The ability to detect proper traffic shaping is more easily diagnosed
   when conducting a multiple TCP connections test.  Proper shaping will
   provide a fair distribution of the available Bottleneck Bandwidth,
   while traffic policing will not.

   The traffic shaping tests are built upon the concepts of multiple
   connections testing as defined in section 3.3.3.  Calculating the BDP
   for the Bottleneck Bandwidth is first required before selecting the
   number of connections, the Send Socket Buffer and TCP RWND Sizes per
   connection.

   Similar to the example in section 3.3, a typical test scenario might
   be:  GigE LAN with a 100Mbps Bottleneck Bandwidth (rate limited
   logical interface), and 5 msec RTT.  This would require five (5) TCP
   connections of 64 KB Send Socket Buffer and TCP RWND Sizes to evenly
   fill the Bottleneck Bandwidth (~100 Mbps per connection).


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   The traffic shaping test should be run over a long enough duration to
   properly exercise network buffers (i.e. greater than 30 seconds) and
   should also characterize performance at different times of day.  The
   throughput of each connection MUST be logged during the entire test,
   along with the TCP Transfer Time, TCP Efficiency, and Buffer Delay
   Percentage.

3.4.1.1 Interpretation of Traffic Shaping Test Results

   By plotting the throughput achieved by each TCP connection, we should
   see fair sharing of the bandwidth when traffic shaping is properly
   configured.  For the previous example of 5 connections sharing 500
   Mbps, each connection would consume ~100 Mbps with smooth variations.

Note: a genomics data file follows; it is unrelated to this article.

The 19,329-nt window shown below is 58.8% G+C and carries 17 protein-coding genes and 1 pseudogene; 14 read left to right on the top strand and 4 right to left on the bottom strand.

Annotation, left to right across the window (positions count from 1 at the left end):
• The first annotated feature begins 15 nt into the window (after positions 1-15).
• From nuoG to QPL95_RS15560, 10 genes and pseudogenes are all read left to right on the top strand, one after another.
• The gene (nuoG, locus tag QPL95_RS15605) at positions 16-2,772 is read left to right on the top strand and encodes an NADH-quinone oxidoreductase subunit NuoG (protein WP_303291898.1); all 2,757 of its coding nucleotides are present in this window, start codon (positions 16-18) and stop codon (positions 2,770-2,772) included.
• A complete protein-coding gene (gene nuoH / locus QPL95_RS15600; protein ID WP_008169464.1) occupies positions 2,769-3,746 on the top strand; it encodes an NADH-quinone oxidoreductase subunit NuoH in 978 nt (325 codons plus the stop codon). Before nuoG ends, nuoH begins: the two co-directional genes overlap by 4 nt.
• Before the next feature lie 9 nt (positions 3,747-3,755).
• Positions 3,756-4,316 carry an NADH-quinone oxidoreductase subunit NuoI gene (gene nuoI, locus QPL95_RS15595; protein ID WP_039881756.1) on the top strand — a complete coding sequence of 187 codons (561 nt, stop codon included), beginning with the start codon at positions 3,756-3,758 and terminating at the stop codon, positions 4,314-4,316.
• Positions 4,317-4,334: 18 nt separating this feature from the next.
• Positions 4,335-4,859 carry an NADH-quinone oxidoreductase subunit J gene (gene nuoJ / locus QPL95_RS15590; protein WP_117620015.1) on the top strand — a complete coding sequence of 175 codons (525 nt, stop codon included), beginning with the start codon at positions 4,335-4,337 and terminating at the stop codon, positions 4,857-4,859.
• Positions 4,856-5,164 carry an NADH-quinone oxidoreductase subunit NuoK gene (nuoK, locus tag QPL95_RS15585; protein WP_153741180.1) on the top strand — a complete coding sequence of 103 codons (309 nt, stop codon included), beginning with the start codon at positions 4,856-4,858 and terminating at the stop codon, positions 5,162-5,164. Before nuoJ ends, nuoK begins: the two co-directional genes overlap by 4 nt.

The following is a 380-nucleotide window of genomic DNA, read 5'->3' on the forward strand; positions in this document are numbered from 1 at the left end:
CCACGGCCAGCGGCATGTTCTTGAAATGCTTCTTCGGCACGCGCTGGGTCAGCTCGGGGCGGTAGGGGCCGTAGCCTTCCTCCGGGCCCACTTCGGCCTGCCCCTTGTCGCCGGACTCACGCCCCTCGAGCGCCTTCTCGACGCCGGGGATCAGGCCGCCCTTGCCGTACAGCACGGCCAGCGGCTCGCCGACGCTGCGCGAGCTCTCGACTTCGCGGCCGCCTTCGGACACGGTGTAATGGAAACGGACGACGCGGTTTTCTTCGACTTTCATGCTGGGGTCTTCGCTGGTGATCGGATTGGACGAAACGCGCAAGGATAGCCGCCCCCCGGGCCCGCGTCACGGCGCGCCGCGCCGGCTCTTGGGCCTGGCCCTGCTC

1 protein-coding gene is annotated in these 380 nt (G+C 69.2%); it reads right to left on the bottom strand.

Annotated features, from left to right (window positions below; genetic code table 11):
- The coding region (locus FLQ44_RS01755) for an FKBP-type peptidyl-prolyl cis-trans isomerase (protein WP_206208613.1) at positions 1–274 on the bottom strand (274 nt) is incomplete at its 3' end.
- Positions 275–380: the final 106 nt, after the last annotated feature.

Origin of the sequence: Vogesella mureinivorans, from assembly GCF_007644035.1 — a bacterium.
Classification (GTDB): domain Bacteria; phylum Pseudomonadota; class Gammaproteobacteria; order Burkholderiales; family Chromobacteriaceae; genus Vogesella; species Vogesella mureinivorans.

If traffic shaping is not configured properly or if traffic policing
   is present on the bottleneck interface,  the bandwidth sharing may
   not be fair.  The resulting throughput plot may reveal "spikey"
   throughput consumption of the competing TCP connections (due to the
   high rate of TCP retransmissions).

3.4.2 AQM Tests

   Active Queue Management techniques are specifically targeted to
   provide congestion avoidance to TCP traffic.  As an example, before
   the network element queue "fills" and enters the tail drop state, an
   AQM implementation like RED (Random Early Discard) drops packets at
   pre-configurable queue depth thresholds.  This action causes TCP
   connections to back-off which helps prevent tail drops and in
   turn helps avoid global TCP synchronization.

   RED is just an example and other AQM implementations like WRED
   (Weighted Random Early Discard) or REM (Random Exponential Marking)
   or AREM (Adaptive Random Exponential Marking), just to name a few,
   could be used.

   Again, rate limited interfaces may benefit greatly from AQM based
   techniques.  With a default FIFO queue, bloated buffering is
   increasingly a common encounter and has dire effects on TCP
   connections.  However, the main effect is the delayed congestion
   feedback (poor TCP control loop response) and enormous queuing
   delays on all other traffic flows.

   In a FIFO based queue, the TCP traffic may not be able to achieve